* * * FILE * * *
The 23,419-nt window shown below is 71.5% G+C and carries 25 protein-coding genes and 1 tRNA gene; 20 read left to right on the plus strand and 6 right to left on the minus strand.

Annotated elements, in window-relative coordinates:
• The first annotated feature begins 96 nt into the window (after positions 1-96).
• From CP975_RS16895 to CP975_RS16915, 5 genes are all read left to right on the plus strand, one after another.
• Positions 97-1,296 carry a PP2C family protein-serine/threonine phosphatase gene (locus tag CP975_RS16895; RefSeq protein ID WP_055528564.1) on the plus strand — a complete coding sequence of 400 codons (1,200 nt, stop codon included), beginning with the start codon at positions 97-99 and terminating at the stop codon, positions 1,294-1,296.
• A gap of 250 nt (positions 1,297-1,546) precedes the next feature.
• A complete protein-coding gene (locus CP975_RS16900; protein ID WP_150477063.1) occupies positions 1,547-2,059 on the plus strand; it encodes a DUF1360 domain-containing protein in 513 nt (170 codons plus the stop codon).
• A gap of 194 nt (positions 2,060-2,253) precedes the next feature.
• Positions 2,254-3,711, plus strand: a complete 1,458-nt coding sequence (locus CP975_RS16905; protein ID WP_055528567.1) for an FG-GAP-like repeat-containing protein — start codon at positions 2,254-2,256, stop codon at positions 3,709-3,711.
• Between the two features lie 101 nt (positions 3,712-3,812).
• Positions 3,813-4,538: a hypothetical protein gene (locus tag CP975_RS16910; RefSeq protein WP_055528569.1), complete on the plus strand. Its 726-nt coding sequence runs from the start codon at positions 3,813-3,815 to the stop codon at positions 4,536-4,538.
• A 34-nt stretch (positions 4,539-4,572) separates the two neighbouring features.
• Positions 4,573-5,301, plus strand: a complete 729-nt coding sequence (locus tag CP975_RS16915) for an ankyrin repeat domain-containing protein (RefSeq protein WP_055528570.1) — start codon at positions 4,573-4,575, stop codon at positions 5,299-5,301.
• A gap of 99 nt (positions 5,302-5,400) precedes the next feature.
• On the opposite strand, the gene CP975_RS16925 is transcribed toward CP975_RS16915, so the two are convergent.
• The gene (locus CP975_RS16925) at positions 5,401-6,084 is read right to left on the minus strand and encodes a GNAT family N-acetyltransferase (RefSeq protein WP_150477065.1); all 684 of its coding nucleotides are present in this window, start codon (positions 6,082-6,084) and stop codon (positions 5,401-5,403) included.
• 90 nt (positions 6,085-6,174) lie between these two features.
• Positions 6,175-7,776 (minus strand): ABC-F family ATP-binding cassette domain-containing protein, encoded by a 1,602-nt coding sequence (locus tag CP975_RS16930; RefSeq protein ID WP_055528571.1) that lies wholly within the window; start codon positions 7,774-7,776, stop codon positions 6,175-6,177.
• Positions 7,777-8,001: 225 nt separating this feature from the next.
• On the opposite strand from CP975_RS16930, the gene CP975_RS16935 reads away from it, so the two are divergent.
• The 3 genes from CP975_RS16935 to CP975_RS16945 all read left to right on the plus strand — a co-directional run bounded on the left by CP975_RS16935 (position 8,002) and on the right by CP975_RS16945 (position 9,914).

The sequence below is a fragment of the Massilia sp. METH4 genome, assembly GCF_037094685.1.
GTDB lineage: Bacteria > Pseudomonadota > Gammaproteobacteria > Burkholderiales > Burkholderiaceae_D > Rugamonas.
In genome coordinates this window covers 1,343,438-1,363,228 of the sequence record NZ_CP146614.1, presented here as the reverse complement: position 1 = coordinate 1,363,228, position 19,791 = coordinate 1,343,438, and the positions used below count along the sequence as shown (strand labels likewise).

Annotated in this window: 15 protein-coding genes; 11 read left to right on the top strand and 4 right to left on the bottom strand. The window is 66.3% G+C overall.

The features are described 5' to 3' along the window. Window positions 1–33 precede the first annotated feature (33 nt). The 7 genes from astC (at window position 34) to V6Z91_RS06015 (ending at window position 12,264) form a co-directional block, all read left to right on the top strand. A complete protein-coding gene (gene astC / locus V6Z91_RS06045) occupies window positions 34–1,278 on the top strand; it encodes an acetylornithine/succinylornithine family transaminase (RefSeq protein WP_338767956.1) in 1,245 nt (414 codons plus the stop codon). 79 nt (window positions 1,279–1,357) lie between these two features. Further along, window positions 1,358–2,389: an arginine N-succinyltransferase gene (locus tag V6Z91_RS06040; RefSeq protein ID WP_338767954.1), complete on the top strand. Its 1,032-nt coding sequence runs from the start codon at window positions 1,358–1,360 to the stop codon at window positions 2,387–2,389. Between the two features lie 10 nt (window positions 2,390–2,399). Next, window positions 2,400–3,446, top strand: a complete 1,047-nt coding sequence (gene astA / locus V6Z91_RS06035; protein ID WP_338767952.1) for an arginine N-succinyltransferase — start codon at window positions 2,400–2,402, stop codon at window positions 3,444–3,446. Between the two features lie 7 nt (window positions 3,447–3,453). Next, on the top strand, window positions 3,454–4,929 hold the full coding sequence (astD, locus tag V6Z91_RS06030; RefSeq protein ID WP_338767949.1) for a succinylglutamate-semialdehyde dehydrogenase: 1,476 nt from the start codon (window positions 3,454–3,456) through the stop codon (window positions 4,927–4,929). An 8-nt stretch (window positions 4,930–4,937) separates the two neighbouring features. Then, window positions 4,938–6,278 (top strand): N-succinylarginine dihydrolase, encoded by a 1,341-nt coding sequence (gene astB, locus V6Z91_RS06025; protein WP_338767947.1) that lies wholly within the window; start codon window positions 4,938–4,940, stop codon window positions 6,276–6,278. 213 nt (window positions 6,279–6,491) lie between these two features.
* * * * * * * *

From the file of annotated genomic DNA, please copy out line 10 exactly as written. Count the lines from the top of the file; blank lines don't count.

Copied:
• Between the two features lie 101 nt (positions 3,712-3,812).